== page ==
Willandra Lakes Region facts for kids
|UNESCO World Heritage site|
Part of the Willandra Lakes system:
|Location||Far West, New South Wales, Australia|
|Criteria||Cultural and Natural: (iii)(viii)|
|Inscription||1981 (5th Session)|
|Area||240,000 ha (590,000 acres)|
The Willandra Lakes Region is a World Heritage Site that covers 2,400 square kilometres in south-western New South Wales, Australia. It includes important natural and cultural features. The lakes were formed about two million years ago, but are now dry. The Australian Aborigines camped around the lakes, especially in the sand dunes on the lake shores for at least 50,000 years. These dunes are crescent shaped, and are called lunettes. The world's oldest cremation, of an woman more than 40,000 years ago, was found in a lunette at Lake Mungo. A small section of the region is protected by the Mungo National Park. As well as Lake Mungo, there is also Lake Mulurulu which was the last lake to hold water, the Prungle lakes which have been dry for more than 20,000 years, and Lake Chibnalwood which has a 30 metre high lunette, one of the biggest in the world.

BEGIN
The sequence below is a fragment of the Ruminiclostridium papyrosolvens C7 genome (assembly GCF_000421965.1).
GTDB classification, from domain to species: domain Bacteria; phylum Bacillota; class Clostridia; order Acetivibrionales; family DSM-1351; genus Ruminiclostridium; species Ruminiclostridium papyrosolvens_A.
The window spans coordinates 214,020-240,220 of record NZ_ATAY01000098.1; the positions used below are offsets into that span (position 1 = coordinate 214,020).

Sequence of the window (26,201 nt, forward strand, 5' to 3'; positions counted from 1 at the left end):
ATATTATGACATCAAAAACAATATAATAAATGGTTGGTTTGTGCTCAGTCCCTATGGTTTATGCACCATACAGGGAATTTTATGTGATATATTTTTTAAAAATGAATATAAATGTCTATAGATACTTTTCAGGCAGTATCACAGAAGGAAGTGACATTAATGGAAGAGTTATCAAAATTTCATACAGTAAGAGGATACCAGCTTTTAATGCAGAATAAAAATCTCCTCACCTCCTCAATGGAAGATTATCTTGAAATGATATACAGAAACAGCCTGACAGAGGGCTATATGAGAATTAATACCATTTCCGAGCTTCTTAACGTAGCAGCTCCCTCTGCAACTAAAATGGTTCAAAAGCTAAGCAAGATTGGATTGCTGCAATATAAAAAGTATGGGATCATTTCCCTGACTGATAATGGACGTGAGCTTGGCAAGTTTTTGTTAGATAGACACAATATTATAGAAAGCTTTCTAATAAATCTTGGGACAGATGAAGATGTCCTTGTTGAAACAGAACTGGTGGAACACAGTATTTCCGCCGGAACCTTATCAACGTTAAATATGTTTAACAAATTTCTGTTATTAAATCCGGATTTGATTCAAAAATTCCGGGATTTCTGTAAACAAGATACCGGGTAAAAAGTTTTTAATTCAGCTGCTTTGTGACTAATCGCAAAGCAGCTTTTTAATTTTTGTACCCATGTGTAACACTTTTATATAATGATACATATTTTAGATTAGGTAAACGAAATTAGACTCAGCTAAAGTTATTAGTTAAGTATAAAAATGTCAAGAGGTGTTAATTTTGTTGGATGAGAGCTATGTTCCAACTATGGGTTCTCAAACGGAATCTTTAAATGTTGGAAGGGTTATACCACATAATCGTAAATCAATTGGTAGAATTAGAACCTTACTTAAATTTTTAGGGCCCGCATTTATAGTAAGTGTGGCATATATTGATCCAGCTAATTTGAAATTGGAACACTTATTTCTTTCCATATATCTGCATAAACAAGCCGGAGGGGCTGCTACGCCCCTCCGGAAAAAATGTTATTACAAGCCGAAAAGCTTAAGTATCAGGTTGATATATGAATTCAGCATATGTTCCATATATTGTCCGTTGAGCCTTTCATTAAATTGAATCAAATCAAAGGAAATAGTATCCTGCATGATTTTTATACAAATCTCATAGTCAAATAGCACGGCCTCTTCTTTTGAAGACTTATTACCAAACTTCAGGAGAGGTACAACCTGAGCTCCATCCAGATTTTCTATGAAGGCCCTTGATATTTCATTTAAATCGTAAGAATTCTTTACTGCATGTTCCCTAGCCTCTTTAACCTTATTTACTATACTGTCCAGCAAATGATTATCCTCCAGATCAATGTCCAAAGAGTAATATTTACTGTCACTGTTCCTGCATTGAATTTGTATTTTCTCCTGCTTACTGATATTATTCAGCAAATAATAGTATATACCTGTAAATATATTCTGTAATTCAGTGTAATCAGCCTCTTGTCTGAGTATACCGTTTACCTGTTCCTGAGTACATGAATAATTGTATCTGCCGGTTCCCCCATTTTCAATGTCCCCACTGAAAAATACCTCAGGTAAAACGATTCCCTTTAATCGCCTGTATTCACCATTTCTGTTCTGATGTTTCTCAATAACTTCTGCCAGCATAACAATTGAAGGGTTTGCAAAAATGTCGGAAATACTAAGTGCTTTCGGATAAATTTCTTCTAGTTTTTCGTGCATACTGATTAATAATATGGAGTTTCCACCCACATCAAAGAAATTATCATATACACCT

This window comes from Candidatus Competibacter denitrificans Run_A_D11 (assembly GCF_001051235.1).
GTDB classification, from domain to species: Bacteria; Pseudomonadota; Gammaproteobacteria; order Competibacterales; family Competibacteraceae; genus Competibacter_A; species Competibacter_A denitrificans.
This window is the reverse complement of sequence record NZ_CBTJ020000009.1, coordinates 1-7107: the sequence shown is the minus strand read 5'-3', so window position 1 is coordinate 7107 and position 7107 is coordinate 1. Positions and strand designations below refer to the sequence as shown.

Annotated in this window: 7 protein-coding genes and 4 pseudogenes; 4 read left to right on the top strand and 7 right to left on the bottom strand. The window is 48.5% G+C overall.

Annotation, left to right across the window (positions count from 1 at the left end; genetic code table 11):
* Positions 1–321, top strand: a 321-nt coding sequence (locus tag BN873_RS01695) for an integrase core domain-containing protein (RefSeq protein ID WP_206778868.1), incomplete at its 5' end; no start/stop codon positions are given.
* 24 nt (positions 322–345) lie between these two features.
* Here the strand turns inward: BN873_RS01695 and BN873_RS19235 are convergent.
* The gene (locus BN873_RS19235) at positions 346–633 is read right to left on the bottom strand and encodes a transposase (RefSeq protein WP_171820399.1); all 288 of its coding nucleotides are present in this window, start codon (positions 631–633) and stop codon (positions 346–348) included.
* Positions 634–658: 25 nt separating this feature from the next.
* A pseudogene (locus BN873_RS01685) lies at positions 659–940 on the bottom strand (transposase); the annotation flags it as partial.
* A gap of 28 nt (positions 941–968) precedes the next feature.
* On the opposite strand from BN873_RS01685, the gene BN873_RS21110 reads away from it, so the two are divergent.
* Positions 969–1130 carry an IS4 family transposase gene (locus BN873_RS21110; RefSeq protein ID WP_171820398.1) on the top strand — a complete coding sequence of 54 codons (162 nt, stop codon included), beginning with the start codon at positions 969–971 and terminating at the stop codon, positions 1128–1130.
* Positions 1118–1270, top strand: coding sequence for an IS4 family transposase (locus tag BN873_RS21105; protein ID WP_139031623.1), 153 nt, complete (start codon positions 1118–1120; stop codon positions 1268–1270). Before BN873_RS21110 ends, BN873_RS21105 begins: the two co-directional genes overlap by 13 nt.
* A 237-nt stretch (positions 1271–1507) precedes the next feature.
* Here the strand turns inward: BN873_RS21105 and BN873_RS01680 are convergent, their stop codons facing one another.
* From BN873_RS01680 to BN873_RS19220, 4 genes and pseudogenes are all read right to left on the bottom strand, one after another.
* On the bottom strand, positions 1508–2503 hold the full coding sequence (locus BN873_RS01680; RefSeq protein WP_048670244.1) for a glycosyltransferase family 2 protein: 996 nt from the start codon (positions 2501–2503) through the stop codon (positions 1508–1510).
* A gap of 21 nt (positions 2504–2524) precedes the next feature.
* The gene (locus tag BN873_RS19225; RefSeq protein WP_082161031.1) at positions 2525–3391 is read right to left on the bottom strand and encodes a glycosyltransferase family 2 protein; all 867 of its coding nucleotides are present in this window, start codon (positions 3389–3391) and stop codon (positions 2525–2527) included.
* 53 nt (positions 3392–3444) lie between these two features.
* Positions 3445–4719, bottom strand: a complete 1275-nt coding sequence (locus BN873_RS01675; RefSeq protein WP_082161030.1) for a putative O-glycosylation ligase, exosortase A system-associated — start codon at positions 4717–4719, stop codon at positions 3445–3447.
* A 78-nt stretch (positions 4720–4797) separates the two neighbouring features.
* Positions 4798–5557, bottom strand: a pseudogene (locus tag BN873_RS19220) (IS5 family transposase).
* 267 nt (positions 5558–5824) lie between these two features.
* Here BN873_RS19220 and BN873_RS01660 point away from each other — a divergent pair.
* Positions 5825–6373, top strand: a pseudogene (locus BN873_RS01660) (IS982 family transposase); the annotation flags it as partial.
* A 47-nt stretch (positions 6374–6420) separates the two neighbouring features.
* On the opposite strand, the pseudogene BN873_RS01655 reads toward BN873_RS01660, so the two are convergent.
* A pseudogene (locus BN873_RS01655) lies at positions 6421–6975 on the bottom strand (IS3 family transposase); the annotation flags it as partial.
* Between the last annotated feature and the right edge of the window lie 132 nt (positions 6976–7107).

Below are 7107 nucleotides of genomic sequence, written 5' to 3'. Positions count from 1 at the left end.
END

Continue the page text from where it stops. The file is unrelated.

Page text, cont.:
The Willandra Lakes Region was added to the Australian National Heritage List in May 2007.
- 2003 - Journey of Man
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Willandra Lakes Region Facts for Kids. Kiddle Encyclopedia.